Rabies Vaccination

What is rabies?

Rabies is an infection of the brain caused by a virus that is spread to humans through the bite or scratch of an infected animal. If left untreated, rabies is fatal. The most common infection is through the bite of an infected dog. Rabies results in tens of thousands of human deaths each year.

Symptoms can take 3-8 weeks to appear and include : headache, fever, difficulty swallowing, excessive drooling, muscle spasms and strange behavior.

Where is rabies found?

Rabies is most common in developing countries where there are stray animals living in close contact to humans.  It is estimated that over 55,000 people  die of rabies each year in Africa, Asia and the Americas.

Common Causes:

Ecuador dog

Wild animals, domestic pets and farm animals have all been known to carry the disease.  Travellers should avoid stray animals and be aware of their surroundings.  Avoid contact with bats and other wildlife. Any bat should be suspected of carrying rabies.

In Canada, wild life such as bats, skunks and raccoons are common carriers of rabies.  There are no known cases of rabies acquired through bites in BC.

If you are bitten or scratched by an animal that may have rabies you should:

Immediately wash the wound with warm water and soap for 15 minutes, and then flush thoroughly  with water. Seek medical attention right away.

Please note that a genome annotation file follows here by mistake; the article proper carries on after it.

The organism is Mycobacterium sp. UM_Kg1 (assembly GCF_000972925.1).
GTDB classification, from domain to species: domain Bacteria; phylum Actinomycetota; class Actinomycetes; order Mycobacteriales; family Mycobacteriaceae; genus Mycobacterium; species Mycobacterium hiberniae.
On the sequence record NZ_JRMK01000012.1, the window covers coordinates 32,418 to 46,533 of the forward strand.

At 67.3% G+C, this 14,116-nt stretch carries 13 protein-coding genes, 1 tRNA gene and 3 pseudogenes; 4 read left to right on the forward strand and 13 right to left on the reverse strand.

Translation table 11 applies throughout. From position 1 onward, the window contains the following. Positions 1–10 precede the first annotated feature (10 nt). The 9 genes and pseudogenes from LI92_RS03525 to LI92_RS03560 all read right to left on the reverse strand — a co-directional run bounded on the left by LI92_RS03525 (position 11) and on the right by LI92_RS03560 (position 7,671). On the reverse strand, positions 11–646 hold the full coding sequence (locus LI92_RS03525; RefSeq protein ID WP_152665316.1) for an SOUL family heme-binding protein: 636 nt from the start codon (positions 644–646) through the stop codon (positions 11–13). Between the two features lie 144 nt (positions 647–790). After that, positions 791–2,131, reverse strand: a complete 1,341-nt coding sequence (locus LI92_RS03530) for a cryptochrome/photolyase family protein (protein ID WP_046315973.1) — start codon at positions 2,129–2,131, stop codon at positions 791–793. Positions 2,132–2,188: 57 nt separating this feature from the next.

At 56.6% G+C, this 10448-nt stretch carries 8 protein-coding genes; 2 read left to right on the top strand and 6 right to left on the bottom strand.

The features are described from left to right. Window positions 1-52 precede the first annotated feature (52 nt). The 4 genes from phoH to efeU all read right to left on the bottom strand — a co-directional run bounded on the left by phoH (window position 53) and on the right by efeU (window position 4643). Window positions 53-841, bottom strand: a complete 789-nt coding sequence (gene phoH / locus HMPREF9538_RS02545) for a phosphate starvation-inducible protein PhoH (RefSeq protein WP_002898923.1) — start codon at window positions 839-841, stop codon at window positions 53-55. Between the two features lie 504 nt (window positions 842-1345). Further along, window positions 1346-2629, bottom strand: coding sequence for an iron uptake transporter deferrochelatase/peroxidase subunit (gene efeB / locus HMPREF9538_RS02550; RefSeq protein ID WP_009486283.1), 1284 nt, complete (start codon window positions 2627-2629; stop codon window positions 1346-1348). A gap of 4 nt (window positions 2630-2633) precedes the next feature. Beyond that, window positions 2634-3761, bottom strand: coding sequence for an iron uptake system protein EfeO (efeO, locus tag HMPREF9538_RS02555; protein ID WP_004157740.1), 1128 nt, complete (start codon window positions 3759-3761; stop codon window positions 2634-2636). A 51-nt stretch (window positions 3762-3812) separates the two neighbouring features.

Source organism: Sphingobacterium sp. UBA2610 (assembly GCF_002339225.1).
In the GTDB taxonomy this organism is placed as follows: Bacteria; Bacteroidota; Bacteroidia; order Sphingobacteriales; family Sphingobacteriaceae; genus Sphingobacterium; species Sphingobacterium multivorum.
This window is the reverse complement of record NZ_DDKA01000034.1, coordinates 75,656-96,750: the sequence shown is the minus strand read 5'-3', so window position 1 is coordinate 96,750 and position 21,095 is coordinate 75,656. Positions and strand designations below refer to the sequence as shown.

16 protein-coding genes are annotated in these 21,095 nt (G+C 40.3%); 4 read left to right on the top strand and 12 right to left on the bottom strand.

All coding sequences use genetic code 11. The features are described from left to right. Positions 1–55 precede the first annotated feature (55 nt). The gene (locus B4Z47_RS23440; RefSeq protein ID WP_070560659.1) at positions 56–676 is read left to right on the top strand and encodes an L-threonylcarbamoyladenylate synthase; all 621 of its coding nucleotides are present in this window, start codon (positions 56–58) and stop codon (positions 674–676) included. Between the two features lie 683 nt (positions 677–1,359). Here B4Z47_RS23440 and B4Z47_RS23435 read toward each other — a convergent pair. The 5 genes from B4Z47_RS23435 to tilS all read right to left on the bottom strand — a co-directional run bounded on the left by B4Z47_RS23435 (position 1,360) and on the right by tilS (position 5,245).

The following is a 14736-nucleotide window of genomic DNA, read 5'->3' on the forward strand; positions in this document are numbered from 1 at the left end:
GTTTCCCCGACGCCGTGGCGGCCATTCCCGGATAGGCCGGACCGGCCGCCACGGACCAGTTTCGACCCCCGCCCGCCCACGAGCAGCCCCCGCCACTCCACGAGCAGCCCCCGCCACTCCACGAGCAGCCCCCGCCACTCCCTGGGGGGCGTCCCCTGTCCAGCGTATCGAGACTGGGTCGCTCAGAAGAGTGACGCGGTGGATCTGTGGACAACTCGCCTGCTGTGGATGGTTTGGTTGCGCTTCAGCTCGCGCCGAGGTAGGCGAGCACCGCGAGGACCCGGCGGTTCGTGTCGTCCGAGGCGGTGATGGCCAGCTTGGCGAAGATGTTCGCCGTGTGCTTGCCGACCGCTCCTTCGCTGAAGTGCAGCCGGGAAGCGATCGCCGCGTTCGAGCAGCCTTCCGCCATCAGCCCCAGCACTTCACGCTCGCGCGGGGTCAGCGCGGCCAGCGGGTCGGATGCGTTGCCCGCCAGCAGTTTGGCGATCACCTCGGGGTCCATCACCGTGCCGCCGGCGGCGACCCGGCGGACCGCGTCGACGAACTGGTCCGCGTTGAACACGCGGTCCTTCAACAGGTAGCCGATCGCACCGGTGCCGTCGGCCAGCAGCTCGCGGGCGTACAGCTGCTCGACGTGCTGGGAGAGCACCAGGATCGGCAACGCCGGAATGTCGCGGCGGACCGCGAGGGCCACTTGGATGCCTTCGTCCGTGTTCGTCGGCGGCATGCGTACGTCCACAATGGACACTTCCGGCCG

It is crucial to receive shots for possible rabies as soon as possible. If you wait until the symptoms start to appear, it is usually too late to begin effective medical treatment.

Why get the rabies shot pre-travel?

Pre-exposure vaccine is given to help protect those who might come into contact with an infected animal. The rabies shot is recommended for those with high-risk jobs such as veterinarians or animal control, wildlife workers, hunters or spelunkers.

Vaccination is recommended for travellers at risk of exposure to rabies and for visitors staying one month or longer in areas with a high risk of rabies, such as parts of Latin America, South East Asia, India and Africa.

Travelling children are especially at risk due to their tendency to touch or play with wild or stray animals.

What are the side effects of the vaccine?

The rabies vaccine is given in a series of 3 shots.

Mild side effects such as pain, redness, swelling and itching at the injection site were reported. Other side effects, though uncommon, included headache, nausea, abdominal pain, dizziness and muscle aches.